According to Larry Tye, author of Rising from the Rails: Pullman Porters and the Making of the Black Middle-Class, luxury sleeper car innovator George Pullman had sought these African-American men purposely to cater to the demands of wealthy White travelers because “they had spent their entire life doing what their masters had told them and what George Pullman envisioned was that when they went out on the rail cars, they would do the same things for his customers.” In a 2009 interview by Michele L. Norris of National Public Radio (NPR) with former cook and porter, Frank Rollins, 93, he recounted that “… the railway wanted Southern boys to run the dining cars because ‘they thought they had a certain personality and a certain demeanor that satisfied the Southern passengers better than the boys who came from Chicago.’”
The porter had to do everything from greeting passengers; carrying baggage; making up sleeping berths; to cleaning the cars; cooking and serving meals; and shining shoes. They were paid very poorly, earning $1 dollar per day and working 21 hours per day, 7 days a week. Because of the low pay, the porters had to depend upon tips to earn a living. These Black men had to be on call night and day to service the passengers and spent long periods of time away from their loved ones.
Hughes spoke of the numerous sacrifices made by the Pullman porters in the documentary, based upon Tye’s book. In the film, Hughes asserted that these Black men were “required to work 400 hours per month … or 11,000 miles, whichever came first … the pay was about $60 per month. From that pay, $33 went towards the expenses they incurred … they had to buy their supplies, nothing was given to them, the towels that they used, the sheets that they used …”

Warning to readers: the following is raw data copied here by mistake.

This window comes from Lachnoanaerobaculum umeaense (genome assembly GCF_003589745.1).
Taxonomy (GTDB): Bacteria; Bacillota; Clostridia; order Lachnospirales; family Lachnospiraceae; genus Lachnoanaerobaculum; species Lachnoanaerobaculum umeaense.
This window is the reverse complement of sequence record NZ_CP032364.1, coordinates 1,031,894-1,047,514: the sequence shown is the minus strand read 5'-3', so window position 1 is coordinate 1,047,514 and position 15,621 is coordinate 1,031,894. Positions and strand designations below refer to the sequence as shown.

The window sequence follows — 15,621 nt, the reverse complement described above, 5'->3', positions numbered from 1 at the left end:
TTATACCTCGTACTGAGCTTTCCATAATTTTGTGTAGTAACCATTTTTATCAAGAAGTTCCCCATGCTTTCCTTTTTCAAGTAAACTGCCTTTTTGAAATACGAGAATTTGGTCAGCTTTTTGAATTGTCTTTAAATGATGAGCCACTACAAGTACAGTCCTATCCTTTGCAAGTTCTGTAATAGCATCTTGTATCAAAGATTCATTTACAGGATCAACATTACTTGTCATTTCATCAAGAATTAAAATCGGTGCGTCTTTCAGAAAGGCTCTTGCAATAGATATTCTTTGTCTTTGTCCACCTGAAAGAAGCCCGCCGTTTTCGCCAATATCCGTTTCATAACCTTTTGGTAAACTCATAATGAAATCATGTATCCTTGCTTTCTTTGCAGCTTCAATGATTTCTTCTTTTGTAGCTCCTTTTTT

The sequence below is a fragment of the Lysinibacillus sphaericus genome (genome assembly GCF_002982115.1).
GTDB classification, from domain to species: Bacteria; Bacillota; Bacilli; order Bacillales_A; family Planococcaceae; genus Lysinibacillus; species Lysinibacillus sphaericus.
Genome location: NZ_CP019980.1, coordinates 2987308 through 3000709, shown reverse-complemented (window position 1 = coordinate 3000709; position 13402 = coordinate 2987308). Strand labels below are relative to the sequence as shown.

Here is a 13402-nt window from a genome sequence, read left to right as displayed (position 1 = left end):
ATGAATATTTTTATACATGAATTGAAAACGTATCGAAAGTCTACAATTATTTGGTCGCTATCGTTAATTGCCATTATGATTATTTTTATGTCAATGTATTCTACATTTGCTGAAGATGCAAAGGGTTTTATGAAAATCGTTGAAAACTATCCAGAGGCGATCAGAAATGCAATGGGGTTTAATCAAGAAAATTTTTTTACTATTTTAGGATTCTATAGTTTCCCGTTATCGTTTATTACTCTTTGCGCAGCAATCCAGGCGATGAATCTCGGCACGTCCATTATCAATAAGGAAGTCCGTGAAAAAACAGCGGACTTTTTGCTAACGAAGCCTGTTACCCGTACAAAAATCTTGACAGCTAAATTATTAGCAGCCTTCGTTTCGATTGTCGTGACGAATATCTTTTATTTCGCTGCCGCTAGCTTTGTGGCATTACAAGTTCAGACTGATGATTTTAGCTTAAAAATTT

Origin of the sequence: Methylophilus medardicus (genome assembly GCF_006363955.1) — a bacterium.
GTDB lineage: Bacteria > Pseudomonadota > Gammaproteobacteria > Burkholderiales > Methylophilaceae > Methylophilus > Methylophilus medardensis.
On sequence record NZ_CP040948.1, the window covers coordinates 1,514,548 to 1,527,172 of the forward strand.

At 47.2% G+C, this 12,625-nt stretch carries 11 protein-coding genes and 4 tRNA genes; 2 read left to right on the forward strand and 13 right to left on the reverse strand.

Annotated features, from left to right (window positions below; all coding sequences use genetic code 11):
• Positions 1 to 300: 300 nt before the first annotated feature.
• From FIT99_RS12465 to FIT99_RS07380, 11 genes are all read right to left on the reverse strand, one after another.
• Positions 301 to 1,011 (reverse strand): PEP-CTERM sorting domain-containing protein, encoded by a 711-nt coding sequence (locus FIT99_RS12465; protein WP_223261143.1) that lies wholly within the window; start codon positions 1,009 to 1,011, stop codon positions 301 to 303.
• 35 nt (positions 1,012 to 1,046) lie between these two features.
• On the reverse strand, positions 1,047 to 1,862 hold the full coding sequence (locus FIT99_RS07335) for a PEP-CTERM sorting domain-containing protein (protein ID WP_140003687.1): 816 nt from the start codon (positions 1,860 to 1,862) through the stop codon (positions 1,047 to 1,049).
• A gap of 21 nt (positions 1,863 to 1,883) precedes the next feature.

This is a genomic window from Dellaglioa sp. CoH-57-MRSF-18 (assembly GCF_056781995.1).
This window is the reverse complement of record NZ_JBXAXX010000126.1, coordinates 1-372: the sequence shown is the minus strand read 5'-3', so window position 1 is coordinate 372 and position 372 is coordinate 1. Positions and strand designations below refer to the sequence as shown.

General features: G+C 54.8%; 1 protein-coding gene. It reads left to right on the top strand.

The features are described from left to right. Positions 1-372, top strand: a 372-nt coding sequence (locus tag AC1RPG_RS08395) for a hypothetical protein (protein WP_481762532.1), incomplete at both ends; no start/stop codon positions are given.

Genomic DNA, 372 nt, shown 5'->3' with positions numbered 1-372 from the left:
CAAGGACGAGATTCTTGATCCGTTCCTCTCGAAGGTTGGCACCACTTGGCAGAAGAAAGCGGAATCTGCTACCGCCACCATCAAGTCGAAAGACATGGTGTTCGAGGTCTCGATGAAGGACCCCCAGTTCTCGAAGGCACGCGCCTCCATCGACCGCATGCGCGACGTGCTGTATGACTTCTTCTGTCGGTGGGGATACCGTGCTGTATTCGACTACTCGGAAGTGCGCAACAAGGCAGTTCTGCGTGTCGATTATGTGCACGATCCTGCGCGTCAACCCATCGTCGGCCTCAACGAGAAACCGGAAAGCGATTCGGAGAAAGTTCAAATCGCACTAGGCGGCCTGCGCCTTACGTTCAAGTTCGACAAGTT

The economic separation, deprivation, and marginalization of the Black community forced by Jim Crow and the doctrine of advancement through self-reliance preached by Booker T. Washington led many Black leaders to look with distrust on joining with Whites on issues of common concern. They often denied that Blacks and Whites had any common interests at all. Furthermore, and foremost, racial discrimination remained entrenched in almost every institution that existed in the United States, and these racist beliefs and practices, both subtle and overt, empowered the White labor movement to bar the Black workers and their efforts to organize by whatever means necessary. The Pullman porters were intimidated & threatened with lower wages, violence, loss of jobs and some even fired for attempting to form a union.
Porters suffered long hours of work; low pay; taxing work; diminished hours of sleep; 24 hours/day on call responsibility; excessive absences away from loved ones and Pullman’s severe code of conduct. Because these Black men worked much longer hours under more stressful conditions than their White counterparts for less than half the pay and also were excluded from certain positions, the porters attempted to form a union in 1909. The Pullman porters were intimidated and threatened with lower wages, loss of jobs and some even fired for attempting to form a union.
After many discussions, three men representing the porters met with Asa Phillip Randolph. A. Philip Randolph was highly supportive of the Pullman porters and their plight, covering articles on them in a magazine, The Messenger, of which he was a co-founder+publisher, with Chandler Owen.
Randolph, who had been unsuccessful four previous times as an organizer, was sought because he was actively supportive but also because he was astute, highly articulate and unable to be threatened, employment-wise, by the Pullman company. Randolph accepted their request to lead them and on August 25, 1925, the Brotherhood of Sleeping Car Porters (BSCP) was founded. Their motto was “Fight or Be Slaves!”
The forming of the BSCP was critical because by the 1920s, Blacks were employed by Pullman as porters but also as dining car waiters, lounge car attendants and onboard servers as well as firemen, maids, and railcar attendants. With over 20,000 BSCP members employed by Pullman, these Blacks comprised the largest category of Black labor!
Randolph worked tirelessly, despite constant threats and consistent attempts to bribe him. He firmly stood his ground and was considered by many, especially President Franklin D. Roosevelt and First Lady Eleanor Roosevelt, to be of great integrity.
In 1937, the Pullman Company finally recognized the Brotherhood of Sleeping Car Porters, signed a labor agreement to reduce their hours and increased the pay of these men. A. Phillip Randolph made possible the first African-American labor union in the United States and the BSCP’s defeat of the Pullman company was an absolutely incredible feat that would set the stage for the Civil Rights Movement.